Building Institutional Muscle

Tuesday, December 21st, 2010

Building Institutional Muscle

Explores Open Book Management, a great way to get people to think like owners of the business.


by Rick Maurer

Too many organizations go on binge diets. If costs are too high, they cut staff until they get down to the desired weight. Unfortunately, they do lose some fat, but they lose valuable muscle as well. They end up weaker after dieting.

There is a better way. Build institutional muscle so that all parts of the organization are working with peak efficiency. By using this muscle, the organization actually gets stronger in the process.

But how do you build institutional muscle?

Treat People Like Owners

When people feel like they have a stake in the business, they act differently. They begin to search for solutions because they care about what happens. Just getting lots of people thinking about the business begins to build institutional muscle. You now have more people looking at problems and considering possible solutions.

Three things get people thinking like owners.

  • They know what’s going on
  • They have a stake in the outcome
  • They are given authority to make decisions

They Know What’s Going On

Organizations often keep people in the dark. When executives get worried about challenges facing the telecom, they are perplexed and angry when employees don’t feel the urgency to change. But its no wonder employees don’t feel the challenge; nobody ever told them about it.

Open Book Management is one very effective way of letting people know what’s going on. Consider these questions:

  • What are the most critical numbers that drive our business?
  • How do those numbers translate into the work of each department? In other words, each department may have different numbers that lead to the overall number for your company.
  • What’s a good way to keep them informed of the numbers that should be driving their work? Face to face meetings work well. And weekly is great. These meetings don’t necessarily need to take much more time. For instance, you can provide this information as part of weekly staff meetings. In The Great Game of Business, Jack Stack describes the “weekly huddle” in which people gather to identify their projected versus actual numbers for the week with a brief explanation of the reasons behind the actual numbers.

They Have a Stake in the Outcome

People really feel like owners when they see that their good work leads to more money for them. While this isn’t an essential element (since some organizations can’t provide bonus pay), it can be a very strong incentive.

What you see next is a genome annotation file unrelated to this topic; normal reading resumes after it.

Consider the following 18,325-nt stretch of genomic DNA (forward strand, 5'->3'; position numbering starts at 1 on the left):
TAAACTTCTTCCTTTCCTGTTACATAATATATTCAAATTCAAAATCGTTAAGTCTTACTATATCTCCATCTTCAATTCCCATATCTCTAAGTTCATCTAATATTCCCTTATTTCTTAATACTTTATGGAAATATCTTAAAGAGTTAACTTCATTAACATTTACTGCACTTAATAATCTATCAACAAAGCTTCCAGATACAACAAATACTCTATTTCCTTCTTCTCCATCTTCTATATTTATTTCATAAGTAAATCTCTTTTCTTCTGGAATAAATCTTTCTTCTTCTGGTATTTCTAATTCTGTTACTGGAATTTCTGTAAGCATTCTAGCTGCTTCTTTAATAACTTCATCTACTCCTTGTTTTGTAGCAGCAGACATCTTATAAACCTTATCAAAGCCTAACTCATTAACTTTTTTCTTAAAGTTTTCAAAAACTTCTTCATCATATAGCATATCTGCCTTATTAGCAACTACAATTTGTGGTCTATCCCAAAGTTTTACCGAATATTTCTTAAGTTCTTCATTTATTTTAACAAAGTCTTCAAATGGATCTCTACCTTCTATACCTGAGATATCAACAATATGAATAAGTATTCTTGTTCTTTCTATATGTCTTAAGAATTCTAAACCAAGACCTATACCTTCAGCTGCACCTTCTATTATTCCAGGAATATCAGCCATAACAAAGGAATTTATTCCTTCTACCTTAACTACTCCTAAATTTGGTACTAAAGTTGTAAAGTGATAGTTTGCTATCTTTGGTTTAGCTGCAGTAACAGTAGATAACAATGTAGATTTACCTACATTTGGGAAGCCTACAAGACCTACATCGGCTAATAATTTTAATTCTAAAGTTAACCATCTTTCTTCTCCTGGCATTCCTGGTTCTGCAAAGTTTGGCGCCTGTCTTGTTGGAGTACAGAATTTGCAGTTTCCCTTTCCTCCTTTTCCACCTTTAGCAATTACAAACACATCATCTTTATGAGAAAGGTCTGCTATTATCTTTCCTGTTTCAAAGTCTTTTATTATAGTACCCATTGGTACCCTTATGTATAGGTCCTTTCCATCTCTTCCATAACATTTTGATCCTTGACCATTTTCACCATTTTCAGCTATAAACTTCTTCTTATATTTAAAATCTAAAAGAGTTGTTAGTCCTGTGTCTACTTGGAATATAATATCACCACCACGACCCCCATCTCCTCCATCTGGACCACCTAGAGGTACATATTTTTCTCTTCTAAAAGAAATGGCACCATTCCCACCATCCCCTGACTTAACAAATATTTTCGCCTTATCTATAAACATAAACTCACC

The stake in the outcome needs to be fair. Everyone needs to be rewarded based on a single overall number. If our telecom meets this big number, then we all benefit. This open book approach rewards everyone. It does not look for a few heroes to reward. In fact, individual incentive schemes often destroy institutional muscle because they can lead to resentment.

They are Given Authority to Act

If you give people information about the business and tie their hands, you can create despair and hopelessness. However, if you encourage people to find creative ways to meet challenges, you increase the feeling of empowerment. In traditional companies, it’s only the executives who stay awake at night worrying about problems. In open book companies, everyone cares. It is common to see employees coming up with ad hoc solutions to fix quality or service problems, or finding employees going to management with ideas for addressing a critical issue.

Opening the books can’t be a one-time event. This approach demands that you trust people with critical information, because once you start it is difficult to go back. If this approach interests you, I strongly encourage you to read more about it. (Books by John Case or Jack Stack are great places to begin.)

Trusting people with information and having confidence in their ability to help solve problems flies in the face of conventional wisdom. But the results in terms of money, productivity, quality and service, and morale indicates that this more “unconventional” approach builds strong institutional muscle.

© 2002-2009 Rick Maurer. Rick uses his Change without Migraines™ to advise organizations on how to lead change effectively. He is author of many books including Beyond the Wall of Resistance. Recently, he created the Change Management Open Source Project, a free resource for people interested in change in organizations.